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PIFON North Pacific Tour | Hawaii

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With Dr Craig Elevitch, Permanent Agricultural Resources (PAR)

Most of Hawaii’s farms are small-scale, both in terms of acreage farms and revenue.

The 2017 U.S. Census of Agriculture found there to be 2,671 farms in Hawaii with sales of less than $2,500 and 4,868 farms of one to nine acres in size. However, due to the presence of large-scale farms, thousands of acres in size, the corn seed industry is currently the biggest user of agricultural land in the state, followed by commercial forestry and macadamia nut production.

In terms of produce, Oahu is by far the biggest producer of vegetables. This is in large part because produce grown on Oahu inherently has the largest market to sell to Honolulu and, when shipping is desired, it is the island with the most frequent flights and shipping traffic.

Leading farmer organizations 

Sustainable Organic Agriculture Program (SOAP)

The Sustainable Organic Agriculture Program (SOAP) is a program of the University of Hawaii Manoa, College of Tropical Agriculture and Human Resources (CTAHR) that was established to promote diversified agriculture. The program works closely with local growers across the state to disseminate science-based information to help solve problems facing producers.

The program was founded as a response to a gap in CTAHR extension services. CTAHR extension was strong in some areas but found to be underserving small and organic farmers. As a result, SOAP was tasked with facilitating communication amongst agriculture stakeholders and, in doing so, make as large an umbrella for sustainability as possible within the UH system to try to demonstrate sustainability broad applicability and relevance to the farming community.

SOAP manages the Waimanalo Learning Center (WLC) on 128 acres of farmland located in Waimanalo. Established in 1955, long before SOAP, Waimanalo Learning Center has welcomed thousands of community members to the station each year to improve awareness of the station’s research activities and for land-based education for children and families.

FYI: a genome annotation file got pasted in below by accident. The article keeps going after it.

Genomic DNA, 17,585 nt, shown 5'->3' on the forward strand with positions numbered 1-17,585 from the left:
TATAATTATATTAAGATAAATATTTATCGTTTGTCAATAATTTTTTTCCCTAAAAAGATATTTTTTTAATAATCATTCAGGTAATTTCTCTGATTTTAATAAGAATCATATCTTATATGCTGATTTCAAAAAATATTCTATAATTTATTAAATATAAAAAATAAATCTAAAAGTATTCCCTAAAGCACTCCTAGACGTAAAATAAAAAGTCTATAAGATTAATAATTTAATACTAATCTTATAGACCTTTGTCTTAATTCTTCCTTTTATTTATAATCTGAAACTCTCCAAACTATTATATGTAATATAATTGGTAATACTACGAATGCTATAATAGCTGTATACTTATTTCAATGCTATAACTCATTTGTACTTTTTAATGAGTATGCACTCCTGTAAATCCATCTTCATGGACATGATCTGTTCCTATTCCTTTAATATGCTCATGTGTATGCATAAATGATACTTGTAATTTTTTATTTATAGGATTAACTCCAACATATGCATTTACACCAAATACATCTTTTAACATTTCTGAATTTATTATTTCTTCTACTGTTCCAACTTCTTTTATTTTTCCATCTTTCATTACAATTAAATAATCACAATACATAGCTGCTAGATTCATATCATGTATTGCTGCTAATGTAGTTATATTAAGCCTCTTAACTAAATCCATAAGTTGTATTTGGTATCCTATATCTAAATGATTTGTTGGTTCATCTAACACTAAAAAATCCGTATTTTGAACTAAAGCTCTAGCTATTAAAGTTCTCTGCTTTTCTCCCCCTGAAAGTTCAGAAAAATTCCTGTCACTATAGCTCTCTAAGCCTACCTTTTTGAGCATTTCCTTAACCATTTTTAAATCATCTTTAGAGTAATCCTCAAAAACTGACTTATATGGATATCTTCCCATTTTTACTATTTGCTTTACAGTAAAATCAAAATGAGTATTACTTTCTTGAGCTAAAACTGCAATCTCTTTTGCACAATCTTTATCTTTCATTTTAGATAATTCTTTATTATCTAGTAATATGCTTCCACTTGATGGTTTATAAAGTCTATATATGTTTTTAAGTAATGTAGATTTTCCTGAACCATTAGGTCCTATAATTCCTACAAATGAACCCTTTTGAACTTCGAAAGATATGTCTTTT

Current research and other activities include breeding and selecting food crops for sustainable local production, apiculture (Bee Program), bioenergy crops, certified organic agriculture, and aquaponics.

Keaukaha Pana’ewa Farmers Association

Keaukaha Pana’ewa Farmers Association (KPFA) is a non-profit Hawaiian homestead community of Native Hawaiians residing on Department of Hawaiian Home Land agricultural trust land. KPFA’s mission is “to support, motivate and educate Keaukaha-Pana’ewa agricultural lessees to establish a viable, sustainable farm community, preserve Hawaiian culture, achieve self sufficiency, strengthen pono management and respect for the ‘aina.”

KPFA provides training and grants and conducts advocacy on behalf of its farmer members. The association also runs a market for Keaukaha-Pana’ewa agricultural lessees. The range of products runs from locally grown produce, baked goods, poi, fish, plants, value added food products, and a few ready-to-eat food vendors. 

The association is made of 150 farmers growing crops that include taro, vegetables, fruits, and breadfruit, along with livestock (sheep, goats, chicken, and cattle). The average size of farms in the associations is 10 acres. 

KPFA has successfully fought against the establishment of a waste facility and rocket launch facility adjacent to their community. The association is currently working with a consultant to develop the master plan for a 20-acre community site. The first phase is building a community resiliency hub, or Pu’uhonua, that is powered off the grid and can withstand hurricanes.

Hawaii Farmers Union United

Hawaii Farmers Union United (HFUU) is a membership-based farmer advocacy organization for smallholder diversified family farms focused on regenerative agricultural practices. HFUU is affiliated with the National Farmers Union and aims to be “respected as a voice for farmers, ranchers, and fishermen throughout the Hawaiian Islands”.

HFUU has been effective in engaging alternative agriculture stakeholders (e.g., sustainable, organic, regenerative) in the state. In addition to representing smallholder farmers in Hawaii on issues of county, state, and national policy, HFUU’s networking opportunities and organizes convenings of its farmer members.

It is not uncommon for Hawaii growers to be members of both of the Farmers Union and their county chapter of the Farm Bureau, a U.S. nationwide farmer advocacy organization that provides representation and resources for more conventional growers.

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